Understanding the Colon Function
Inside the abdominal cavity, the colon, or large intestine, begins with the cecum where it connects with the small intestine and continues to the rectum. Its length of about 5 feet is much less than that of the small intestine, but its diameter is much greater – about 2.5 inches.
The small intestine joins the large intestine at the cecum in the lower right abdomen, beneath the liver. At that point, it turns upward on the right side of the abdomen and is referred to as the ascending colon. At the top of the abdomen, the colon flexes and becomes the transverse colon — the portion which crosses the upper abdomen from right to left. At the left side, the colon flexes once again and becomes the descending colon. This section travels down the left side of the abdomen to an s-shaped area, or sigmoid colon, where it empties into the rectum. The ascending and descending parts of the colon are supported and fixed in place by the mesentery. The cecum, transverse and sigmoid colon parts are suspended by the mesentery from the rear abdominal wall.
When food is consumed, saliva in the mouth begins the digestive process. The food is moved by peristaltic waves down the esophagus to the stomach where many enzymes begin to break it down for absorption into the bloodstream. As the stomach contents are moved to the small intestine, the nutrients begin to be removed from the contents by villi, small finger-shaped appendages attached to the wall of the small intestine. These villi make it possible for nutrients to be sent into the bloodstream for use by the body.
By the time the contents of the small intestine are moved into the colon, it has become a watery mix of partially digested food, bile, and digestive juices, and measures about 3 pints in volume. A valve prevents the mix, called chyme, from re-entering the small intestine. As the chyme moves through the colon, its volume lessens to about 5 ounces. The colon is lined with mucosa, a layer of cells that makes it possible for nutrients to be absorbed into the bloodstream. The mucosa also acts as a lubricant in the movement of the chyme through the colon. It also prevents toxins from being absorbed into the body. The movement of the chyme through the colon is regulated by muscles and nerves, and takes from 12 to 14 hours.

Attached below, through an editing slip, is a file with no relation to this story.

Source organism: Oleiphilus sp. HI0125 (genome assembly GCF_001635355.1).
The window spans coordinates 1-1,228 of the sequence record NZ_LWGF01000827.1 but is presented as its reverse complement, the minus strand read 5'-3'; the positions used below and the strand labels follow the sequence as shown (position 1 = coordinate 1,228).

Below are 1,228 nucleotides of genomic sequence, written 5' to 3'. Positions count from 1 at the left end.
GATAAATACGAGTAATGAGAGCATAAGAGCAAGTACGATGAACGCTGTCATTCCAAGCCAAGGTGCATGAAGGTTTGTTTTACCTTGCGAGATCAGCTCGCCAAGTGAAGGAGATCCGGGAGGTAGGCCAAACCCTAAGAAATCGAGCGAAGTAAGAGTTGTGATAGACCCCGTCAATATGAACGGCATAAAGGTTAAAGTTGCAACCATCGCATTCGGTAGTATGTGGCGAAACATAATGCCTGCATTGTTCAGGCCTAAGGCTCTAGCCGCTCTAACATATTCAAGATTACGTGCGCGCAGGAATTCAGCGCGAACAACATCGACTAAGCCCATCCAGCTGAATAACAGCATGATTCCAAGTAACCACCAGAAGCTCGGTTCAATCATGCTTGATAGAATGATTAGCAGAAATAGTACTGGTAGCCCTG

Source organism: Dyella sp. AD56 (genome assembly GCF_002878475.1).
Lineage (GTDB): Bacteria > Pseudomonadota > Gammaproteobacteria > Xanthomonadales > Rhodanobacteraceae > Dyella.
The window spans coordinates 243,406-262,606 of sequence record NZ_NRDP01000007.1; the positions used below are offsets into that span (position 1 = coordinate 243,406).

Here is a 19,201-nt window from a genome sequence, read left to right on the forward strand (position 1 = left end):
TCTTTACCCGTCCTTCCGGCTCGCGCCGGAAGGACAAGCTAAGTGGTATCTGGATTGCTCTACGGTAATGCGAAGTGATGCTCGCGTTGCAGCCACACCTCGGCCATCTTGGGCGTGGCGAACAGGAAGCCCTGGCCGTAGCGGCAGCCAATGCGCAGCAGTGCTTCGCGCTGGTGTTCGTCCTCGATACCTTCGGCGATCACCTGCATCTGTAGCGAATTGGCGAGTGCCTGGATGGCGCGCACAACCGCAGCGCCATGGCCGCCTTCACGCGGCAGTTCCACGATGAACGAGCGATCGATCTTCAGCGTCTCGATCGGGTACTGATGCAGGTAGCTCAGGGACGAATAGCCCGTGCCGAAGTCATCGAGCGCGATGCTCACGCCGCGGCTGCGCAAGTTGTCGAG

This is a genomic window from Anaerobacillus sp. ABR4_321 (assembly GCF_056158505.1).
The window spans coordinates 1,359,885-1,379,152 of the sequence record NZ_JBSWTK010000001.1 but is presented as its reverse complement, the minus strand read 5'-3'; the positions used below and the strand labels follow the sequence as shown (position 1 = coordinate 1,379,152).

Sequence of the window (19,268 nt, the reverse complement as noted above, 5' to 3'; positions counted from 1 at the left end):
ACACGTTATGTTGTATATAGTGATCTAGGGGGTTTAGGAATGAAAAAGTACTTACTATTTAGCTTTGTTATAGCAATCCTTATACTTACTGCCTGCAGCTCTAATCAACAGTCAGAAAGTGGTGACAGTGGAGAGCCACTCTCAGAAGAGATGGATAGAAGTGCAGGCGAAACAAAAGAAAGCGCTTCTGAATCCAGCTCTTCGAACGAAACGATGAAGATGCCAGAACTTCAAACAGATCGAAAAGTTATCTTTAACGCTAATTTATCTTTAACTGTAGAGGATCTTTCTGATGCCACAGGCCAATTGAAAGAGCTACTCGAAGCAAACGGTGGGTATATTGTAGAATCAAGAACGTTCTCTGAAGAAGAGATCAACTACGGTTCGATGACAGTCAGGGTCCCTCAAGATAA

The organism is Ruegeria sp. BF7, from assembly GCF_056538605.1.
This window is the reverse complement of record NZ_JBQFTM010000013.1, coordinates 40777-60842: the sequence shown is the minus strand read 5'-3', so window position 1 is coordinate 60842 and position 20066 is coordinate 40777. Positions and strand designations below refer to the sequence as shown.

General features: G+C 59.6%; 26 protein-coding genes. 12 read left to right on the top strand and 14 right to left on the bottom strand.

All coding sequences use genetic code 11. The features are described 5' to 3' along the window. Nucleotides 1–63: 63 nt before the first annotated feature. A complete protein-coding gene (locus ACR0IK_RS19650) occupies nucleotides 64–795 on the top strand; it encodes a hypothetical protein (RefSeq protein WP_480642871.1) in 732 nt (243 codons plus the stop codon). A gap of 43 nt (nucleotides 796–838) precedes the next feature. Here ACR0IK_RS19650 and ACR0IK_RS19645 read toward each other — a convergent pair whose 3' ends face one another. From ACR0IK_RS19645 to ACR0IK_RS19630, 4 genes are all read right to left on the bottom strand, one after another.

The colon is made up of muscles, which run, lengthwise as well as circular. These muscles contract two or three times a day, making the churning and movement of its contents possible. Most of the churning occurs in the beginning area of the colon and more of the actual movement forward of the contents takes place in the descending and sigmoid portions.
One colon function is the removal of most of the moisture and the electrolytes or salts from the chyme, helping the fluid balance in the body. Electrolytes are essential or healthy heart function, among other processes. The colon also absorbs minerals and some vitamins from the chyme. These nutrients are reabsorbed into colic veins and then into the portal system of the bloodstream.
An important colon function is the production of various vitamins, such as Vitamin K and the B-Complex itamins, particularly B-12. There is some controversy among scientists about whether or not these vitamins are absorbed into the body to any great extent, causing some concern over the purpose of the colon’s manufacture of these vitamins. Some scientists believe they help protect the colon from cancer.
The colon contains millions of beneficial microorganisms. These bacteria break down most of the fiber in the feces, producing nourishment for the epithelial cells that line the colon. The colon needs the protection afforded by this fiber breakdown because of the toxins and harmful bacteria produced within it. Any fiber that is not digestible helps solidify the feces and aids its movement from the colon to the rectum.
The sigmoid colon also conducts the removal of water from the feces, further solidifying it. After eating, nerves and muscles signal the sigmoid colon to contract and empty into the rectum. Elimination is completed when the pelvic muscles and anal sphincters relax and allow the emptying of the rectum.